This past week started with teacher strikes in Oklahoma, where educators descended on the capitol in Oklahoma City to protest low pay and dismal education funding. Dozens of districts in the state were closed through the week. Representatives headed home on Friday before passing a bill that teachers were happy with.
"We're tired of being pushed to the side," Ashley Robertson, a fourth grade teacher in Blanchard, Oklahoma, told NPR last week. "We're tired of our kids being pushed to the side."
In Oklahoma and Arizona — where talk of a possible teacher strike is brewing — movements have grown with support from grassroots teachers groups drumming up support on social media. Teachers in those states were inspired by the successful nine-day strike in West Virginia last month that ended in a 5 percent pay raise for teachers.
New York puts free menstrual products in schools
The New York state legislature passed a law this week to require all female-designated bathrooms to carry free menstrual products, like tampons and pads. It's the third state — behind California and Illinois — to pass such a measure.
"Menstrual products are as necessary as toilet paper and soap, but can be one expense too many for struggling families," tweeted New York Governor Andrew Cuomo on Monday.
On Wednesday, the Government Accountability Office, a nonpartisan federal watchdog, released a report detailing differences in the ways that K-12 students are disciplined in schools across the country. They found that black students, boys, and students with disabilities receive more suspensions, expulsions, and other punishments than other students, regardless of the poverty level of their schools.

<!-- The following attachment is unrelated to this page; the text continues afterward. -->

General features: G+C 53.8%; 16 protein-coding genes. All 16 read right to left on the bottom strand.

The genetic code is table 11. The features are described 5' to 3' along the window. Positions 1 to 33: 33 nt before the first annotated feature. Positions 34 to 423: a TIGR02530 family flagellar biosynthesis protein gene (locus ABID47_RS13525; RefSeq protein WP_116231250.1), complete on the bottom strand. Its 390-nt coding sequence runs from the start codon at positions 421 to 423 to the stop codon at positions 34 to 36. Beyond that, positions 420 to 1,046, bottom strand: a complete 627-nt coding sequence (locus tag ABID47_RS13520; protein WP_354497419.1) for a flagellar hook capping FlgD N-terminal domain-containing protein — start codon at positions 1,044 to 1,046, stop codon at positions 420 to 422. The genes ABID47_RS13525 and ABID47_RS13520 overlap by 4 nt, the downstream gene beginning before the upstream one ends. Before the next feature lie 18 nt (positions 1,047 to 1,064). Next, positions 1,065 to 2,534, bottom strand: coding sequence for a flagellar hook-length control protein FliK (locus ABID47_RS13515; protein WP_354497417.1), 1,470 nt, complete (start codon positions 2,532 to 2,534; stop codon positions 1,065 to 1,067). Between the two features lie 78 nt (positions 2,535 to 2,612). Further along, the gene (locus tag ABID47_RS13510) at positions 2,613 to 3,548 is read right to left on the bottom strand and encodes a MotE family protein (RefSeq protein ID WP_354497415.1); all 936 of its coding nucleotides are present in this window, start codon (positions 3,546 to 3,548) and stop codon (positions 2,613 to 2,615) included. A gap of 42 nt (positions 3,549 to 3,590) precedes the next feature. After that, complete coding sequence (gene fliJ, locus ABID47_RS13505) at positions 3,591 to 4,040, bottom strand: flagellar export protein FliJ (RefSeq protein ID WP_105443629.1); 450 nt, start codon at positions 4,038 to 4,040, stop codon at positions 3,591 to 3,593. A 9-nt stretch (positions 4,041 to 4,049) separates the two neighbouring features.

"The idea that discipline disparities transcend poverty is something that is pretty important and has not been understood in that way before," says Jacqueline Nowicki, who led the team of researchers at the GAO.
The report came out the same day Education Secretary Betsy DeVos held meetings with teachers and advocacy groups to discuss student discipline. She's deciding whether or not to rescind Obama-era guidelines from 2014, that said districts should be held accountable under federal civil rights laws — not only if their discipline policies reveal discriminatory intent but also if they "have an unjustified effect of discriminating against students on the basis of race."
In short, intent matters but so do results.
Call me by your chosen name, and I'll call you by mine
During the process of transitioning, many trans youth choose to change their names, either socially, legally, or both. A new study published in the Journal of Adolescent Health found that when people around them – like parents, teachers and peers — use these chosen names, trans youth are at a lower risk for depression and suicidal ideation. Researchers studied trans youth in three cities and asked them about places they are (or aren't) called by their preferred name, including school and work.
"Results have important implications for a range of social policies," the study concluded. Legal name changes can require long, drawn-out processes, but sometimes institutions like schools and hospitals wait for these legal changes until they use chosen names. By simply calling trans students by their preferred names, teachers and classmates can offer support when students need it most.